How can a kitchen be a cornerstone of an art institution as a part of a neighbourhood?
With a participatory approach to art and food, together with a taste-driven gastronomy one can, in the long run, create traditions as well as identity based on the area. Working interdisciplinary in the creation of a new kitchen, a wide range of new practices can emerge that intertwine with other parts of the food system.
Making a kitchen a central space in an art-center is a way to interconnect cultural experience and broaden what art can be. The Fittja kitchen offers a space where experiments on the subject of meals and all the parts that add up to a meal can be considered as material for art projects and production. It also acts as a hub in the neighborhood where participants decide what’s created in the space. This fits well with the idea of how Botkyrka art-center wants to work in Fittja. By beginning with this participatory approach to art and working with other disciplines in the creation of a new kitchen, a wide range of new practices can emerge that intertwine with other parts of the food system. A kitchen residency, where professionals from gastronomy can do work based in Fittja, will be created. The interactions aim to bring a development of existing food traditions. Another idea is to allow the more experimental side of cooking be a part of the kitchen. The connection to art practices and theory leading to new approaches within the culinary arts. A layered platform where social and cultural circles move into each other.
Fittja is a part of Greater Stockholm. The suburbs are geographically quite isolated, placed as a small islands with large green areas between. When it comes to society functions such as schools, some suburbs tend to be under-prioritized. Fittja experi-ences a constant transition of people from different countries, both groups and individuals. There are also residents who have lived here for a long time. In this culinary space a lot of traditions are passing through, in a constantly changing environment. Here it can be a challenge to have interactions between good home cooks, chefs, artists, and academics. Connections to the world outside Sweden are very close in area like Fittja, as many inhabitants have relatives all over the world. So to use what’s produced in Sweden and apply it with a wide variety of food traditions, a new cuisine can be created.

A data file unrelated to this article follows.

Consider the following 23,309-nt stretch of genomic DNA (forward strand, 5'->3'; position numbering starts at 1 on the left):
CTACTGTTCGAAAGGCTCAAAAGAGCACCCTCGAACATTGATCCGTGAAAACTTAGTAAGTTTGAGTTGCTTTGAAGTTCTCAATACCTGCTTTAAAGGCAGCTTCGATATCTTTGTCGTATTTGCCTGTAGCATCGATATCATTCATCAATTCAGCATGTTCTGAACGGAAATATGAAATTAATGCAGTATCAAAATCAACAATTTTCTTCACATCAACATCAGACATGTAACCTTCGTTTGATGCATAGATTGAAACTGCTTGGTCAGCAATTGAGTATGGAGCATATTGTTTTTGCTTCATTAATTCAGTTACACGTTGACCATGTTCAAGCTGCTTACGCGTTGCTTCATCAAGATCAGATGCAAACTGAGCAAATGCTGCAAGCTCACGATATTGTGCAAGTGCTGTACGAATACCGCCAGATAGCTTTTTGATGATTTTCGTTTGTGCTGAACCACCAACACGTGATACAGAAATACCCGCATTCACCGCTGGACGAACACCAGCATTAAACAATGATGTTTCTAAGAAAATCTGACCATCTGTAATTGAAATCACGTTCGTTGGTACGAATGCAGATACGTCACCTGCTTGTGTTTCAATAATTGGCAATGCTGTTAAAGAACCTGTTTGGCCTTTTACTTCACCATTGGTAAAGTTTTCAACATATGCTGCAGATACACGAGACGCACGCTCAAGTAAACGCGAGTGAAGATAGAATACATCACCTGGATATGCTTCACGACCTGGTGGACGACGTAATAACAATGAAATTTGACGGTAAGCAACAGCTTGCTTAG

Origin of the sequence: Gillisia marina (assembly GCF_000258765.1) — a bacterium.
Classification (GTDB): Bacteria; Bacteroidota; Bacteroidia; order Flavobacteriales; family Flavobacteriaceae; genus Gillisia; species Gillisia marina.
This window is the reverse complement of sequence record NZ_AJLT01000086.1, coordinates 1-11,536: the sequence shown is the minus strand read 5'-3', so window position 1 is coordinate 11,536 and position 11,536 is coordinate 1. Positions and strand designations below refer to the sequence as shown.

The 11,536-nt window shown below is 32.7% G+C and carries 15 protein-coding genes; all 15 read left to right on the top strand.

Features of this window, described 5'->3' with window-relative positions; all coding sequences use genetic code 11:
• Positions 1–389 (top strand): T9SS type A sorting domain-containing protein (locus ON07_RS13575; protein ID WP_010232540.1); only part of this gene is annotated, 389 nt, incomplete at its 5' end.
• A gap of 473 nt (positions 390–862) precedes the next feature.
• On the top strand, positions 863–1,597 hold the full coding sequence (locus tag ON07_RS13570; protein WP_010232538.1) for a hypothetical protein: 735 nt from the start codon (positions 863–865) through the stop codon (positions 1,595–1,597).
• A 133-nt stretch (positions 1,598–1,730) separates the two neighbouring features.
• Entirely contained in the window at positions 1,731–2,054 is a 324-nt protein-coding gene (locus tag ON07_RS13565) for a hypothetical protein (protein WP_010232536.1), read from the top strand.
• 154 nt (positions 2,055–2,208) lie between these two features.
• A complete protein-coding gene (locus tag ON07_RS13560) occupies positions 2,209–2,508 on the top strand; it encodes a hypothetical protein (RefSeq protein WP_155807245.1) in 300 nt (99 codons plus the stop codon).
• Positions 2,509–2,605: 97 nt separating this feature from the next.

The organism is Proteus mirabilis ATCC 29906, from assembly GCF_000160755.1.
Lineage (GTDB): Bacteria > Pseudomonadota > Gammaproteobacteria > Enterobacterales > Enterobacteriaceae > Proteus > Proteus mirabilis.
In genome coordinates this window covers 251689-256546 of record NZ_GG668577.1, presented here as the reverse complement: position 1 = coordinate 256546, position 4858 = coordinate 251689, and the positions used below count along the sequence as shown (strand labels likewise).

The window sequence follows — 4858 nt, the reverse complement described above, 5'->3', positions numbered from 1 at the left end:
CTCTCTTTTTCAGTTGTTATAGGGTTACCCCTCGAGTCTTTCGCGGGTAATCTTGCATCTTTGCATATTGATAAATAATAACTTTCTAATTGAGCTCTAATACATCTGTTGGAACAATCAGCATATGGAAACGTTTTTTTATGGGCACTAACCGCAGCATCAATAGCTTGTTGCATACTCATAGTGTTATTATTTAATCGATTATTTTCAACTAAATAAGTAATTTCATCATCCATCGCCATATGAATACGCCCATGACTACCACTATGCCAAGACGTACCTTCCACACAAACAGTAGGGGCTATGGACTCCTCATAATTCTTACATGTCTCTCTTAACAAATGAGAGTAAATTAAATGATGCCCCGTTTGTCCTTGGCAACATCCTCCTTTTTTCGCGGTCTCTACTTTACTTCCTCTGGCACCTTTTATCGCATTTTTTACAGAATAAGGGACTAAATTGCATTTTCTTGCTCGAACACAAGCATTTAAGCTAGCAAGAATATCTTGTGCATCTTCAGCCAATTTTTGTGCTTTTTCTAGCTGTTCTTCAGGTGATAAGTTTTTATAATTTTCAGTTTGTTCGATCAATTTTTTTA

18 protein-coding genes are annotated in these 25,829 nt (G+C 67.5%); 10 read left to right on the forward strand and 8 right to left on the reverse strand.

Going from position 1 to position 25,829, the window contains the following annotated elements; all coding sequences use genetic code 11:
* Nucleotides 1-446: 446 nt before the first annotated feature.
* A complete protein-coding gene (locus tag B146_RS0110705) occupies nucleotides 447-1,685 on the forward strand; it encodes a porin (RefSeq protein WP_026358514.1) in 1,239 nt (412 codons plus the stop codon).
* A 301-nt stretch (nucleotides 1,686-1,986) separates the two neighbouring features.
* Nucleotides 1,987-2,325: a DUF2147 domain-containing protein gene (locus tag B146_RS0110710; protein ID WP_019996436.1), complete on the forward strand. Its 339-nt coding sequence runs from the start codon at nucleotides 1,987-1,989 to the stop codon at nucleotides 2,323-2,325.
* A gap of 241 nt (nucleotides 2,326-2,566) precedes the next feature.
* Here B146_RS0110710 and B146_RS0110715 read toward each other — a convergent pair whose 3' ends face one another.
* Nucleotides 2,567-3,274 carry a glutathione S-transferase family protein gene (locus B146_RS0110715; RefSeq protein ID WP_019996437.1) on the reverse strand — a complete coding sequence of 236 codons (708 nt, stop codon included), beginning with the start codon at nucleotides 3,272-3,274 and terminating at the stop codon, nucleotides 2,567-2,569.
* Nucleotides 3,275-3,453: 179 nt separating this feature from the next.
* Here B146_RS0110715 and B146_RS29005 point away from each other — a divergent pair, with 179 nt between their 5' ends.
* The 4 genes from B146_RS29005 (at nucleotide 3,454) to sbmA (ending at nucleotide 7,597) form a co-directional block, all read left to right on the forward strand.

Today few projects are done with residents’ control. A kitchen that´s a part of an art-center and interconnected to other various part of society is one way to create innovative gastronomy. With a taste-driven gastronomy one can, in the long run, create traditions based on the area. When a cuisine takes a stepping stone from the new gastronomic movement of the Nordic and connects it to traditions existing in culturally diverse areas as Fittja, new versions of Nordic cuisine will emerge. One can find new ways of preparing food items that are traditional here in Sweden. Maybe with a kitchen as a cornerstone in a space with a constant movement, a culinary context may develop as a ground zero, where new ideas might see the light.
Another way to contextualize gastronomy in Fittja is to connect it to the well-functioning allotments gardens (a small plot of land made available for individuals, for growing food plants). Here many people grow different types of vegetables they can’t easily find in stores, or that tend to lack desired qualities when bought commercially. The allotments lend vibrancy to Fittja and fill a culinary void. The interest for growing is big in these suburbs and small markets for allotment and garden produce can be an option.
A group of students did a residency some years ago in Fittja. What they discovered was how big the amount of empty land was that surrounds the high-rise housing area. In between and around the houses there is still a lot of green and fertile land for urban farming. The discourse of condensing the city by incorporating urban farming has an opportunity to come to life in this part of Greater Stockholm. The farms could be midsized farms and create work opportunities. They could produce for schools and some can also be community owned. To be in the outer rim of an urban area can be a strong advantage because of more bigger free spaces.
When creating a different way to shape, control, and plan a neighbourhood including these concepts, a kitchen at the center of an art institution might be an ideal start.
In the autumn of 2014, the Nordic Council of Ministers invited a group of leading players from across the Nordic Region to discuss their visions for the future of Nordic food. This essay formed part of this initiative #Nordicfood2024